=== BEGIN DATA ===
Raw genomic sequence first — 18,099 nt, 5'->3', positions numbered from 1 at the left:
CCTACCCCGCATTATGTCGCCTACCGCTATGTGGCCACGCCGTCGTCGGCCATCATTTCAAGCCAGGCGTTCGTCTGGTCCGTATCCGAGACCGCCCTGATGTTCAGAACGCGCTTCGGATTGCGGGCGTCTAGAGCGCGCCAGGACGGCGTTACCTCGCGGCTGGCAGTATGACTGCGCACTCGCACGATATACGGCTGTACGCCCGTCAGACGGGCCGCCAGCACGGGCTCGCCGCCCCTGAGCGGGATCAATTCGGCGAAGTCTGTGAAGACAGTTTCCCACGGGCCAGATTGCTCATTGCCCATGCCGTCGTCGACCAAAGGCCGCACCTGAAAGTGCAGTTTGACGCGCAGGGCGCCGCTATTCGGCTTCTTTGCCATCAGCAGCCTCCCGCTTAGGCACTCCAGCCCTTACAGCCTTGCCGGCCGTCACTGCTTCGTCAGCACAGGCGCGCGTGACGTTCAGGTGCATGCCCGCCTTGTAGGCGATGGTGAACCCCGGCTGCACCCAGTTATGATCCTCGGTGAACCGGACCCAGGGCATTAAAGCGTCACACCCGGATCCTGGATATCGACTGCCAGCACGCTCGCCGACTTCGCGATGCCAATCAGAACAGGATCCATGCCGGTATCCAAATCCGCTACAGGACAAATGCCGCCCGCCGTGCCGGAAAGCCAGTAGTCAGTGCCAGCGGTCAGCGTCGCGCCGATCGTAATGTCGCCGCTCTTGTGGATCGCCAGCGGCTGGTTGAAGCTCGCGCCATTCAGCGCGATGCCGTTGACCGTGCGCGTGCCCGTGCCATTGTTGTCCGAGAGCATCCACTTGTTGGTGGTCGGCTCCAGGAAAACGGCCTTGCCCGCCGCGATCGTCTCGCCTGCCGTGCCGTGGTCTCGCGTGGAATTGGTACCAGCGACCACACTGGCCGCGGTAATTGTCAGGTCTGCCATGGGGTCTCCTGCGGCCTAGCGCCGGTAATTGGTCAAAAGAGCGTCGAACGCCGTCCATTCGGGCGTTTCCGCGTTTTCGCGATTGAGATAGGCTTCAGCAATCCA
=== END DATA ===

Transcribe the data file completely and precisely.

Raw genomic sequence first — 18,099 nt, 5'->3', positions numbered from 1 at the left:
CCTACCCCGCATTATGTCGCCTACCGCTATGTGGCCACGCCGTCGTCGGCCATCATTTCAAGCCAGGCGTTCGTCTGGTCCGTATCCGAGACCGCCCTGATGTTCAGAACGCGCTTCGGATTGCGGGCGTCTAGAGCGCGCCAGGACGGCGTTACCTCGCGGCTGGCAGTATGACTGCGCACTCGCACGATATACGGCTGTACGCCCGTCAGACGGGCCGCCAGCACGGGCTCGCCGCCCCTGAGCGGGATCAATTCGGCGAAGTCTGTGAAGACAGTTTCCCACGGGCCAGATTGCTCATTGCCCATGCCGTCGTCGACCAAAGGCCGCACCTGAAAGTGCAGTTTGACGCGCAGGGCGCCGCTATTCGGCTTCTTTGCCATCAGCAGCCTCCCGCTTAGGCACTCCAGCCCTTACAGCCTTGCCGGCCGTCACTGCTTCGTCAGCACAGGCGCGCGTGACGTTCAGGTGCATGCCCGCCTTGTAGGCGATGGTGAACCCCGGCTGCACCCAGTTATGATCCTCGGTGAACCGGACCCAGGGCATTAAAGCGTCACACCCGGATCCTGGATATCGACTGCCAGCACGCTCGCCGACTTCGCGATGCCAATCAGAACAGGATCCATGCCGGTATCCAAATCCGCTACAGGACAAATGCCGCCCGCCGTGCCGGAAAGCCAGTAGTCAGTGCCAGCGGTCAGCGTCGCGCCGATCGTAATGTCGCCGCTCTTGTGGATCGCCAGCGGCTGGTTGAAGCTCGCGCCATTCAGCGCGATGCCGTTGACCGTGCGCGTGCCCGTGCCATTGTTGTCCGAGAGCATCCACTTGTTGGTGGTCGGCTCCAGGAAAACGGCCTTGCCCGCCGCGATCGTCTCGCCTGCCGTGCCGTGGTCTCGCGTGGAATTGGTACCAGCGACCACACTGGCCGCGGTAATTGTCAGGTCTGCCATGGGGTCTCCTGCGGCCTAGCGCCGGTAATTGGTCAAAAGAGCGTCGAACGCCGTCCATTCGGGCGTTTCCGCGTTTTCGCGATTGAGATAGGCTTCAGCAATCCA